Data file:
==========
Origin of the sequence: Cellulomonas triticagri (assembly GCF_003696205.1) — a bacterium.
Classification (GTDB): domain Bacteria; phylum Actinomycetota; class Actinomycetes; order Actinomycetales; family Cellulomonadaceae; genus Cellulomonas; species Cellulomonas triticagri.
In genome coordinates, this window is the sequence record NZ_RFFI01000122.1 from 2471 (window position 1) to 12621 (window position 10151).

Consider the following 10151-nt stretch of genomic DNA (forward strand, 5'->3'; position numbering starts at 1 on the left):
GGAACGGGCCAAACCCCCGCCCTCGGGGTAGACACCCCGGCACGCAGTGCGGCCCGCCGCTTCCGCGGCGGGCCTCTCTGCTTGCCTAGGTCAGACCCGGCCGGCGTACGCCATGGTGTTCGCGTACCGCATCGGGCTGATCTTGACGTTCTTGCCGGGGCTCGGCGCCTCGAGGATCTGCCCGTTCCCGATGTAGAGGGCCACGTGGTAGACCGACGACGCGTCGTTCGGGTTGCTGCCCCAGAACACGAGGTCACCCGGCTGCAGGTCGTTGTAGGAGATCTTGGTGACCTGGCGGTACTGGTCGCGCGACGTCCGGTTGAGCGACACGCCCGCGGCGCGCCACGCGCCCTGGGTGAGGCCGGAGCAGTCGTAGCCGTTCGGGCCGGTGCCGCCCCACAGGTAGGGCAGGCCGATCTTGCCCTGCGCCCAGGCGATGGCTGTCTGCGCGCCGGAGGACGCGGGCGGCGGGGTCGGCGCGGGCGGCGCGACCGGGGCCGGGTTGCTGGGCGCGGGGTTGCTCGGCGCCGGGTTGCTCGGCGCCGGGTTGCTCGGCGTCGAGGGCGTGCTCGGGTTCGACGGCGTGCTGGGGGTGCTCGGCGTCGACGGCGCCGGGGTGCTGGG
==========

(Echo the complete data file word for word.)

Origin of the sequence: Cellulomonas triticagri (assembly GCF_003696205.1) — a bacterium.
Classification (GTDB): domain Bacteria; phylum Actinomycetota; class Actinomycetes; order Actinomycetales; family Cellulomonadaceae; genus Cellulomonas; species Cellulomonas triticagri.
In genome coordinates, this window is the sequence record NZ_RFFI01000122.1 from 2471 (window position 1) to 12621 (window position 10151).

Consider the following 10151-nt stretch of genomic DNA (forward strand, 5'->3'; position numbering starts at 1 on the left):
GGAACGGGCCAAACCCCCGCCCTCGGGGTAGACACCCCGGCACGCAGTGCGGCCCGCCGCTTCCGCGGCGGGCCTCTCTGCTTGCCTAGGTCAGACCCGGCCGGCGTACGCCATGGTGTTCGCGTACCGCATCGGGCTGATCTTGACGTTCTTGCCGGGGCTCGGCGCCTCGAGGATCTGCCCGTTCCCGATGTAGAGGGCCACGTGGTAGACCGACGACGCGTCGTTCGGGTTGCTGCCCCAGAACACGAGGTCACCCGGCTGCAGGTCGTTGTAGGAGATCTTGGTGACCTGGCGGTACTGGTCGCGCGACGTCCGGTTGAGCGACACGCCCGCGGCGCGCCACGCGCCCTGGGTGAGGCCGGAGCAGTCGTAGCCGTTCGGGCCGGTGCCGCCCCACAGGTAGGGCAGGCCGATCTTGCCCTGCGCCCAGGCGATGGCTGTCTGCGCGCCGGAGGACGCGGGCGGCGGGGTCGGCGCGGGCGGCGCGACCGGGGCCGGGTTGCTGGGCGCGGGGTTGCTCGGCGCCGGGTTGCTCGGCGCCGGGTTGCTCGGCGTCGAGGGCGTGCTCGGGTTCGACGGCGTGCTGGGGGTGCTCGGCGTCGACGGCGCCGGGGTGCTGGG